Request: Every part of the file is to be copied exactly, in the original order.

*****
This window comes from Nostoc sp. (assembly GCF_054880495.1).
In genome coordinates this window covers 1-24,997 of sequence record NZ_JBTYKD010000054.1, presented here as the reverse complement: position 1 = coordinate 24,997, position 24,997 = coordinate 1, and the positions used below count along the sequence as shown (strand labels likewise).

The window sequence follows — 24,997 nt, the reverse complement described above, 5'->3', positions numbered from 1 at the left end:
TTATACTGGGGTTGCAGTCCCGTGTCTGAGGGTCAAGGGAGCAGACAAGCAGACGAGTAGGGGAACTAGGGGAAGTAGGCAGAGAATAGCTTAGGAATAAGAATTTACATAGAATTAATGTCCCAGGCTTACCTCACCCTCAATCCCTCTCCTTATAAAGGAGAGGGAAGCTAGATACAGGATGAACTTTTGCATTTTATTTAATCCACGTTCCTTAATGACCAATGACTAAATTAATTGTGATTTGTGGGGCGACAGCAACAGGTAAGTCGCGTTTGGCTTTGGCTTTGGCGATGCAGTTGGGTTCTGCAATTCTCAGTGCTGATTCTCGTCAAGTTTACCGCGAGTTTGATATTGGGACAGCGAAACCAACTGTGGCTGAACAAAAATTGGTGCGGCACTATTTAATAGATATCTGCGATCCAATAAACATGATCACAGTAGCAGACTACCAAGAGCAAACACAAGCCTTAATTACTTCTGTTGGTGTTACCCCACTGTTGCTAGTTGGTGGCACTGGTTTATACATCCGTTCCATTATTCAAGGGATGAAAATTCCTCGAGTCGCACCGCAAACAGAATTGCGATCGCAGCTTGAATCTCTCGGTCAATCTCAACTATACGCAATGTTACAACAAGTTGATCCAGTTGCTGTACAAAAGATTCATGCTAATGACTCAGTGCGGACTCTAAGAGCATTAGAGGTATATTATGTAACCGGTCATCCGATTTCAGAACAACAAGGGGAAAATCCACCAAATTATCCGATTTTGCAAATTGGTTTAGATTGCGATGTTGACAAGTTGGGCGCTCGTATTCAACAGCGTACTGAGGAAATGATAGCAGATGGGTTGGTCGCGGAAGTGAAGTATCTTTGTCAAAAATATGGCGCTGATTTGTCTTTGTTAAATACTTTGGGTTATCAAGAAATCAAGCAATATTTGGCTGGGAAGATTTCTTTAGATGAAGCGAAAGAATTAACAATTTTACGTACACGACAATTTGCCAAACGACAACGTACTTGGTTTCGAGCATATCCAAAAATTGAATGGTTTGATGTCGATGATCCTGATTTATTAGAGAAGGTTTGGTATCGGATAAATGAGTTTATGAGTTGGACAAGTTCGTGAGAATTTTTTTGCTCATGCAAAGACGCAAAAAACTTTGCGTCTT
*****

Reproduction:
This window comes from Nostoc sp. (assembly GCF_054880495.1).
In genome coordinates this window covers 1-24,997 of sequence record NZ_JBTYKD010000054.1, presented here as the reverse complement: position 1 = coordinate 24,997, position 24,997 = coordinate 1, and the positions used below count along the sequence as shown (strand labels likewise).

The window sequence follows — 24,997 nt, the reverse complement described above, 5'->3', positions numbered from 1 at the left end:
TTATACTGGGGTTGCAGTCCCGTGTCTGAGGGTCAAGGGAGCAGACAAGCAGACGAGTAGGGGAACTAGGGGAAGTAGGCAGAGAATAGCTTAGGAATAAGAATTTACATAGAATTAATGTCCCAGGCTTACCTCACCCTCAATCCCTCTCCTTATAAAGGAGAGGGAAGCTAGATACAGGATGAACTTTTGCATTTTATTTAATCCACGTTCCTTAATGACCAATGACTAAATTAATTGTGATTTGTGGGGCGACAGCAACAGGTAAGTCGCGTTTGGCTTTGGCTTTGGCGATGCAGTTGGGTTCTGCAATTCTCAGTGCTGATTCTCGTCAAGTTTACCGCGAGTTTGATATTGGGACAGCGAAACCAACTGTGGCTGAACAAAAATTGGTGCGGCACTATTTAATAGATATCTGCGATCCAATAAACATGATCACAGTAGCAGACTACCAAGAGCAAACACAAGCCTTAATTACTTCTGTTGGTGTTACCCCACTGTTGCTAGTTGGTGGCACTGGTTTATACATCCGTTCCATTATTCAAGGGATGAAAATTCCTCGAGTCGCACCGCAAACAGAATTGCGATCGCAGCTTGAATCTCTCGGTCAATCTCAACTATACGCAATGTTACAACAAGTTGATCCAGTTGCTGTACAAAAGATTCATGCTAATGACTCAGTGCGGACTCTAAGAGCATTAGAGGTATATTATGTAACCGGTCATCCGATTTCAGAACAACAAGGGGAAAATCCACCAAATTATCCGATTTTGCAAATTGGTTTAGATTGCGATGTTGACAAGTTGGGCGCTCGTATTCAACAGCGTACTGAGGAAATGATAGCAGATGGGTTGGTCGCGGAAGTGAAGTATCTTTGTCAAAAATATGGCGCTGATTTGTCTTTGTTAAATACTTTGGGTTATCAAGAAATCAAGCAATATTTGGCTGGGAAGATTTCTTTAGATGAAGCGAAAGAATTAACAATTTTACGTACACGACAATTTGCCAAACGACAACGTACTTGGTTTCGAGCATATCCAAAAATTGAATGGTTTGATGTCGATGATCCTGATTTATTAGAGAAGGTTTGGTATCGGATAAATGAGTTTATGAGTTGGACAAGTTCGTGAGAATTTTTTTGCTCATGCAAAGACGCAAAAAACTTTGCGTCTT